Few pitchers throw a screwball for a simple reason: it hurts. It requires rotating the arm inward toward the body, a clockwise motion for a left-hander, the opposite of a curve. One of the rare practitioners, Christy Mathewson, called his version a “fadeaway.” Mathewson said he didn’t throw it often because of the strain.
From the start, managers and coaches warned Hubbell that the pitch would ruin his arm. Ty Cobb, manager of the Tigers, ordered him to stop using it.[fn]Hubbell interview.[/fn] Contrary to legend, Cobb did not let him go; Cobb had already left Detroit when the Tigers released Hubbell to Beaumont of the Texas League, where he pulled the screwball out of the trash. Giants scout Dick Kinsella bought him for John McGraw in 1928.[fn]The Sporting News, 6 July 1944, 15.[/fn]
THE MEAL TICKET
Hubbell set his most enduring record during the Giants’ pennant seasons of 1936 and 1937. He won 24 consecutive decisions—his last 16 in ’36 and his first eight the next spring—still the most by any pitcher.[fn]Hubbell won 24 straight decisions, not 24 straight games. The streak included five relief appearances, two of which resulted in saves instead of victories.[/fn] During the streak, which included two shutouts and 19 complete games, his ERA was 1.78. (A few purists argued that the record was bogus, since he lost one of his two starts in the ’36 World Series.)[fn]See, for example, Daniel M. Daniel, “Carl Hubbell’s Streak No Mark, Scribes Say,” The Sporting News, 20 May 1937, 1. New York writers Daniel, Damon Runyon, and Rud Rennie were among those who believed the streak ended with Hubbell’s Series defeat.[/fn]
During 1937 spring training Hubbell got his enduring nickname. Cincinnati manager Charlie Dressen was quoted as saying, “Hubbell is Terry’s meal ticket, and when Hubbell is through so is Terry.” Dressen protested that he didn’t say it—it was Brooklyn manager Burleigh Grimes.[fn]The Sporting News, 13 May 1937, 8.[/fn] Whoever the author, the name stuck.
By the end of the streak, at the apex of his career, the 34-year-old Hubbell was pitching on borrowed time. He later confessed, “My arm started crooking up in 1934.”[fn]Hubbell interview.[/fn] He had at least three X-rays. Even so, he continued winning more than 20 games each year through 1937.
Hubbell started strong in 1938. He pitched a one-hitter in May and won his two-hundredth career game on June 26. On August 13 he posted his thirteenth victory of the season against the Cubs’ Claude Passeau, who wore number 13. But time had run out on his aching elbow. In his next start, the Dodgers knocked him out with a four-run fifth inning and Bill Terry acknowledged that the pitcher was hurting. Hubbell said he could not straighten his arm.[fn]The Sporting News, 25 August 1938, 1.[/fn]
Terry sent Hubbell to Memphis to see Dr. J. Spencer Speed, who had operated on Terry’s and teammate Travis Jackson’s knees. It might seem odd that Terry entrusted his “Meal Ticket” to his hometown Tennessee surgeon rather than the best specialists New York had to offer, but Speed was no country doctor. A graduate of the Johns Hopkins University Medical School, he served as president of the American Orthopedic Association and was co-editor of a standard textbook, Campbell’s Operative Orthopaedics.[fn]Patricia LaPointe McFarland and Mary Ellen Pitts, Memphis Medicine, A History of Science and Service. Memphis Medical Society, 2011; Memphis and Shelby County Medical Society, Memoirs of James Spencer Speed, M.D. 1970.[/fn] The slightly built, 48-year-old Speed cut open Hubbell’s left arm (today the surgery would be arthroscopic) and removed what he described as “a loose body”—commonly called a bone chip. Speed wired Terry, “Everything satisfactory.”[fn]New York Times, 23 August 1938, 22.[/fn]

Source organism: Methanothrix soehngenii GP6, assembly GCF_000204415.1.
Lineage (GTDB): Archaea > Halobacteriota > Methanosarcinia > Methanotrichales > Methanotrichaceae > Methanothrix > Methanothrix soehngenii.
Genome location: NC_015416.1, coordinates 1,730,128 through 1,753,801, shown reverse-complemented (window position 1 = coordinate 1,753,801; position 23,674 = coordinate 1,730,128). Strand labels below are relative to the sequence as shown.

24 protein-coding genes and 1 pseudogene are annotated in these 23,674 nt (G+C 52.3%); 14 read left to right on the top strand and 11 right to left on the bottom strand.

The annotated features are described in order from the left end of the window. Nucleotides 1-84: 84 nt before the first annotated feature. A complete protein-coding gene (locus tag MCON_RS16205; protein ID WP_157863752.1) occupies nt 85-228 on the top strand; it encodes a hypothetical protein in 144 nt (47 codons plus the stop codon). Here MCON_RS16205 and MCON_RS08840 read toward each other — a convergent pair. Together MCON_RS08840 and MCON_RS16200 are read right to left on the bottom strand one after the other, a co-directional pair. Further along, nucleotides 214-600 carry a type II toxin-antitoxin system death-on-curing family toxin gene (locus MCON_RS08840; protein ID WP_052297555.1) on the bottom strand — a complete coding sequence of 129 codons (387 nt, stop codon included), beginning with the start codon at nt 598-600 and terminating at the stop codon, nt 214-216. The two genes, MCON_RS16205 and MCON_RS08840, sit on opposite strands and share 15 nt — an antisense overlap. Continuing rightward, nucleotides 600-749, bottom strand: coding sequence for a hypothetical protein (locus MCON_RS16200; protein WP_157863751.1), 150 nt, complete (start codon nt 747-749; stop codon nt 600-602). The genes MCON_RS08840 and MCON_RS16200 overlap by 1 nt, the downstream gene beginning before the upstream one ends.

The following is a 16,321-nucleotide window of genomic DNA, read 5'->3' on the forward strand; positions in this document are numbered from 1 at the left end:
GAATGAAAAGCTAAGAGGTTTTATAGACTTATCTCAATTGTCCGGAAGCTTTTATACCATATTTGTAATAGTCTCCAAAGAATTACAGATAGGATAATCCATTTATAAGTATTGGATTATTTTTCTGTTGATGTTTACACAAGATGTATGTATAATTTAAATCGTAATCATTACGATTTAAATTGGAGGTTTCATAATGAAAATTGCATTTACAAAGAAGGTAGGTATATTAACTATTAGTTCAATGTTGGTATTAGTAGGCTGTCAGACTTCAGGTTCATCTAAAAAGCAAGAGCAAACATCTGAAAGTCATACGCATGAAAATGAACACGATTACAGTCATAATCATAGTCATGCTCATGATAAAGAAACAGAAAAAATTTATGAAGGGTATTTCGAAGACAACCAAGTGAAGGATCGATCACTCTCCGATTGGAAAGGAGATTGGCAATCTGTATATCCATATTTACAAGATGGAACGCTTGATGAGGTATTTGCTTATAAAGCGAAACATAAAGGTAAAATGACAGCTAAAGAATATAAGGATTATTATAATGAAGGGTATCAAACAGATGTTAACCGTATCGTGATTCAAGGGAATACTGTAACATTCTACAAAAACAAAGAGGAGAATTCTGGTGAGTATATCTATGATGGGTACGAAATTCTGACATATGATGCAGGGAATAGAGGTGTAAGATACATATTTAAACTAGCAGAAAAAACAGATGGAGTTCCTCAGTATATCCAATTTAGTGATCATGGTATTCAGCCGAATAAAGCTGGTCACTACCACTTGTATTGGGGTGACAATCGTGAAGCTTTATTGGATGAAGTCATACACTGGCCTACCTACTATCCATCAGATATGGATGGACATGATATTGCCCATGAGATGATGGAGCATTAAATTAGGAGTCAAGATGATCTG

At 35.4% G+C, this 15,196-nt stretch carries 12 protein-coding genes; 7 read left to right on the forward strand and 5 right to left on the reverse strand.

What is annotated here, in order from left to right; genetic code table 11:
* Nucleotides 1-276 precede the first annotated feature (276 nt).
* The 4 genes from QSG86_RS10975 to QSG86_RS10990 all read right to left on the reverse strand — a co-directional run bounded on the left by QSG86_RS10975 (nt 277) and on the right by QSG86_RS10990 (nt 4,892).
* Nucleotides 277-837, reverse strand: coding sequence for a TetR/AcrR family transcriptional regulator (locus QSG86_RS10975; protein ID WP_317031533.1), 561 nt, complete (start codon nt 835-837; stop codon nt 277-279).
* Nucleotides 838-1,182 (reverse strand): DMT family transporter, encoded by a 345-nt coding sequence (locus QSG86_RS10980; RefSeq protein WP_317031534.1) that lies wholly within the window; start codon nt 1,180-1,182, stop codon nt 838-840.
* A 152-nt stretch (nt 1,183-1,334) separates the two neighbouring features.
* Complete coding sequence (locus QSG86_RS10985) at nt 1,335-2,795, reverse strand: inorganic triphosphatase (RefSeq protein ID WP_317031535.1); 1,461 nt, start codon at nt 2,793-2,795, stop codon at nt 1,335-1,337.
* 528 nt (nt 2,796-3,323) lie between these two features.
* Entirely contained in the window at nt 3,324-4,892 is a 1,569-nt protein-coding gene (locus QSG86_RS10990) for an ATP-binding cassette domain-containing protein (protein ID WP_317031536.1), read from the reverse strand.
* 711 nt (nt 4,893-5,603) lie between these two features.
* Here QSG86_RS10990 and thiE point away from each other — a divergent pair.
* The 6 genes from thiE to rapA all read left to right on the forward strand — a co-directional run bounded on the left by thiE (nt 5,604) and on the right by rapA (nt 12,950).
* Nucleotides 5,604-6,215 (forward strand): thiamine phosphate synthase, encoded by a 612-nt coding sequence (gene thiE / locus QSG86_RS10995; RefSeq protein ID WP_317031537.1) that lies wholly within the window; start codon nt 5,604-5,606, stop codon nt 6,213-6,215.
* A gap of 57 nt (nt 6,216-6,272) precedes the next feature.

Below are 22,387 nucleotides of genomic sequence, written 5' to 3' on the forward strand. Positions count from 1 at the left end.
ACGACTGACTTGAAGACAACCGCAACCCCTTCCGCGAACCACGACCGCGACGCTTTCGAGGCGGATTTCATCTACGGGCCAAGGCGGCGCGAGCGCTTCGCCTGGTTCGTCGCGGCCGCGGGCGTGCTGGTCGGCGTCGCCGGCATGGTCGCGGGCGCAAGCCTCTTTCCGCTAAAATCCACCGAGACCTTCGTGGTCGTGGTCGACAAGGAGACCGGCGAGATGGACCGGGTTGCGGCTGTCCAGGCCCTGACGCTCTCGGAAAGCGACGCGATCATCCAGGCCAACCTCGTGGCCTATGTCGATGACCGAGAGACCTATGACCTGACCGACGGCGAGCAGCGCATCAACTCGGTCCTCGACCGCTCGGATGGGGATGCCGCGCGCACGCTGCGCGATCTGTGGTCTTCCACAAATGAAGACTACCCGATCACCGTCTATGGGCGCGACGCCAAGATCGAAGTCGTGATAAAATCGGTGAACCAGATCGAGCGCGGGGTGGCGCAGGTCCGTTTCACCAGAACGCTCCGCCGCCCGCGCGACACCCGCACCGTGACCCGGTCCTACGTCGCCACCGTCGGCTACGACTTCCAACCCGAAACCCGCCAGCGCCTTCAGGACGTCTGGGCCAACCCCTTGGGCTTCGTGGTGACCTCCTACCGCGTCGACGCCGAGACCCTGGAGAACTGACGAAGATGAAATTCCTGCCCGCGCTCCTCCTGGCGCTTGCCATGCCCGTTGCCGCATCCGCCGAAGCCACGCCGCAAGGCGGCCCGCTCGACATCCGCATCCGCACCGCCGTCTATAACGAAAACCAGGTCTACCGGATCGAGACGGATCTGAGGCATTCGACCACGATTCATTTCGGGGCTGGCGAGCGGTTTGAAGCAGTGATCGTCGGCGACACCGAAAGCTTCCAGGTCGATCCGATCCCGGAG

Hubbell’s arm was in a cast for two weeks. He didn’t throw a baseball all winter. Nobody knew anything about rehabilitation from injury. When he arrived for spring training in 1939, he said he was pain-free and optimistic, but cautioned, “Naturally there isn’t a chance in the world to say how things are likely to go once I start cutting loose with the ball.”[fn]Ibid., 22 February 1939, 22.[/fn] He didn’t make his first spring start for a month, and reported pain in his shoulder afterward. Terry sent him back to Dr. Speed, saying, “Hubbell just hasn’t got it and he simply can’t pitch the way he is.”[fn]Ibid., 1 April 1939, 12.[/fn] Speed diagnosed muscle soreness, “nothing serious,” and prescribed rest.[fn]Ibid., 6 April 1939, 36.[/fn]
Hubbell took another month off before making his first appearance of the season in relief on May 8. Six days later Terry left him on the mound for 10 innings in his first start. In June he went to the bullpen for six weeks. When he returned to the rotation Terry pitched him regularly on three or four days rest. The Giants manager had no clue how to handle a fragile arm; Hubbell started one July game on just two days’ rest—and endured a 13-inning complete game. In only 18 starts, he recorded a 2.75 ERA, second best in the league under 1939 rules, and an 11–9 record. Hubbell hung on for four more seasons, until he was 40, pitching on a reduced workload with inconsistent results and seldom using the screwball. His days as an elite pitcher were over. After the surgery, he said, “I was just half a pitcher.”[fn]Hubbell interview.[/fn]